We believe that cultures should be obtained not only from the pharynx or the throat but also from the perianal region and in the skin, as in 2 of our patients who were also affected by facial impetigo. In one of these cases S aureus was isolated from the lesions of impetigo, but it is well-known that in many cases of crusted impetigo both staphylococci and streptococci may be cultured.
In conclusion, RTPE can also occur in children, and in such patients, the recurrences are less frequent, while the possibility of cutaneous streptococcal infection should be investigated.
Correspondence: Annalisa Patrizi, MD, Clinica Dermatologica Via Massarenti 1, 40138 Bologna, Italy (email@example.com).
Accepted for Publication: November 10, 2007.
Author Contributions: Dr Patrizi had full access to all of the data in the study and takes responsibility for the integrity of the data and the accuracy of the data analysis. Study concept and design: Patrizi and Savoia. Acquisition of data: Raone, Ricci, and Neri. Analysis and interpretation of data: Savoia. Drafting of the manuscript: Savoia and Ricci. Critical revision of the manuscript for important intellectual content: Patrizi, Raone, Savoia, and Neri. Statistical analysis: Ricci. Administrative, technical, and material support: Savoia. Study supervision: Patrizi, Raone, and Neri.
Financial Disclosure: None reported.
Country-Specific Mortality and Growth Failure in Infancy and Yound Children and
Association With Material Stature
Use interactive graphics and maps to view and sort country-specific infant and early
dhildhood mortality and growth failure data and their association with maternal
Thank you for submitting a comment on this article. It will be reviewed by JAMA Dermatology editors. You will be notified when your comment has been published. Comments should not exceed 500 words of text and 10 references.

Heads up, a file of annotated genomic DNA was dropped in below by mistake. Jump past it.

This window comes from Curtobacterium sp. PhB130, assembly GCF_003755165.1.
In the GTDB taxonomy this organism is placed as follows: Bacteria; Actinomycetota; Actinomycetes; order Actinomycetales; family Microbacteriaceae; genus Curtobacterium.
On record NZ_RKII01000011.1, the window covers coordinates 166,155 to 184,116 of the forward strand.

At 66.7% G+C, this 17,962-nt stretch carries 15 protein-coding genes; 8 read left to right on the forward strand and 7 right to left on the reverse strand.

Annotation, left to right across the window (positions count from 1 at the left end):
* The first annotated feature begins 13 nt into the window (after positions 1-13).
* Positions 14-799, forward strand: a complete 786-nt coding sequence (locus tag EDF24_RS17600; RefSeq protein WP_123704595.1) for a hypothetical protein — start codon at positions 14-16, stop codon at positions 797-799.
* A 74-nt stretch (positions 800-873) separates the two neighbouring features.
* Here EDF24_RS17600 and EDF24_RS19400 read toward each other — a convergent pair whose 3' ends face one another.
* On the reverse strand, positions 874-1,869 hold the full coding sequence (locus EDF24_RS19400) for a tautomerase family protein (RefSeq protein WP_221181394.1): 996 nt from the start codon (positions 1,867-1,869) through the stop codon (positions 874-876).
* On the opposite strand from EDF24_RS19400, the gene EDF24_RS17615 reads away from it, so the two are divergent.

Do not submit personal medical questions or information that could identify a specific patient, questions about a particular case, or general inquiries to an author. Only content that has not been published, posted, or submitted elsewhere should be submitted. By submitting this Comment, you and any coauthors transfer copyright to the journal if your Comment is posted.
* = Required Field
Disclosure of Any Conflicts of Interest*
Indicate all relevant conflicts of interest of each author below, including all relevant financial interests, activities, and relationships within the past 3 years including, but not limited to, employment, affiliation, grants or funding, consultancies, honoraria or payment, speakers’ bureaus, stock ownership or options, expert testimony, royalties, donation of medical equipment, or patents planned, pending, or issued. If all authors have none, check "No potential conflicts or relevant financial interests" in the box below. Please also indicate any funding received in support of this work. The information will be posted with your response.
Register and get free email Table of Contents alerts, saved searches, PowerPoint downloads, CME quizzes, and more
Subscribe for full-text access to content from 1998 forward and a host of useful features
Activate your current subscription (AMA members and current subscribers)
Purchase Online Access to this article for 24 hours
Some tools below are only available to our subscribers or users with an online account.
Download citation file:
Web of Science® Times Cited: 8
Customize your page view by dragging & repositioning the boxes below.
The Rational Clinical Examination
The Rational Clinical Examination
All results at
and access these and other features:
Enter your username and email address. We'll send you a link to reset your password.
Enter your username and email address. We'll send instructions on how to reset your password to the email address we have on record.
Athens and Shibboleth are access management services that provide single sign-on to protected resources. They replace the multiple user names and passwords necessary to access subscription-based content with a single user name and password that can be entered once per session. It operates independently of a user's location or IP address. If your institution uses Athens or Shibboleth authentication, please contact your site administrator to receive your user name and password.